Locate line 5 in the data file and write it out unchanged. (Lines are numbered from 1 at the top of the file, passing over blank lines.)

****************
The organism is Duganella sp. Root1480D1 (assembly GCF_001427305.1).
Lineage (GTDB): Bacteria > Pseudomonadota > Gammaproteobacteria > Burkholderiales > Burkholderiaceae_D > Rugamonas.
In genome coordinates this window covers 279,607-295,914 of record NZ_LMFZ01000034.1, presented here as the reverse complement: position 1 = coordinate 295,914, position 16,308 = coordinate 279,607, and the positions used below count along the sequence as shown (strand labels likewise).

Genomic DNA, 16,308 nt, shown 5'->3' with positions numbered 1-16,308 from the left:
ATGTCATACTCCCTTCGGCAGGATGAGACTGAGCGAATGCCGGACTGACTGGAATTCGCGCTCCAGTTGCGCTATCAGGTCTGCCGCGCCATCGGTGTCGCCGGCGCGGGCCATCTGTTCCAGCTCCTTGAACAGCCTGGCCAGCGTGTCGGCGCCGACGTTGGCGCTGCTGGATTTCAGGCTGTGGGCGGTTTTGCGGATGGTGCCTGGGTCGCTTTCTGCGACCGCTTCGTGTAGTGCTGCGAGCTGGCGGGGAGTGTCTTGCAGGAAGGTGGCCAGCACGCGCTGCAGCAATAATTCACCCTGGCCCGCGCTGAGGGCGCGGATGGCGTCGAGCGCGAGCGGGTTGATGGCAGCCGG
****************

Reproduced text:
ATGTCATACTCCCTTCGGCAGGATGAGACTGAGCGAATGCCGGACTGACTGGAATTCGCGCTCCAGTTGCGCTATCAGGTCTGCCGCGCCATCGGTGTCGCCGGCGCGGGCCATCTGTTCCAGCTCCTTGAACAGCCTGGCCAGCGTGTCGGCGCCGACGTTGGCGCTGCTGGATTTCAGGCTGTGGGCGGTTTTGCGGATGGTGCCTGGGTCGCTTTCTGCGACCGCTTCGTGTAGTGCTGCGAGCTGGCGGGGAGTGTCTTGCAGGAAGGTGGCCAGCACGCGCTGCAGCAATAATTCACCCTGGCCCGCGCTGAGGGCGCGGATGGCGTCGAGCGCGAGCGGGTTGATGGCAGCCGG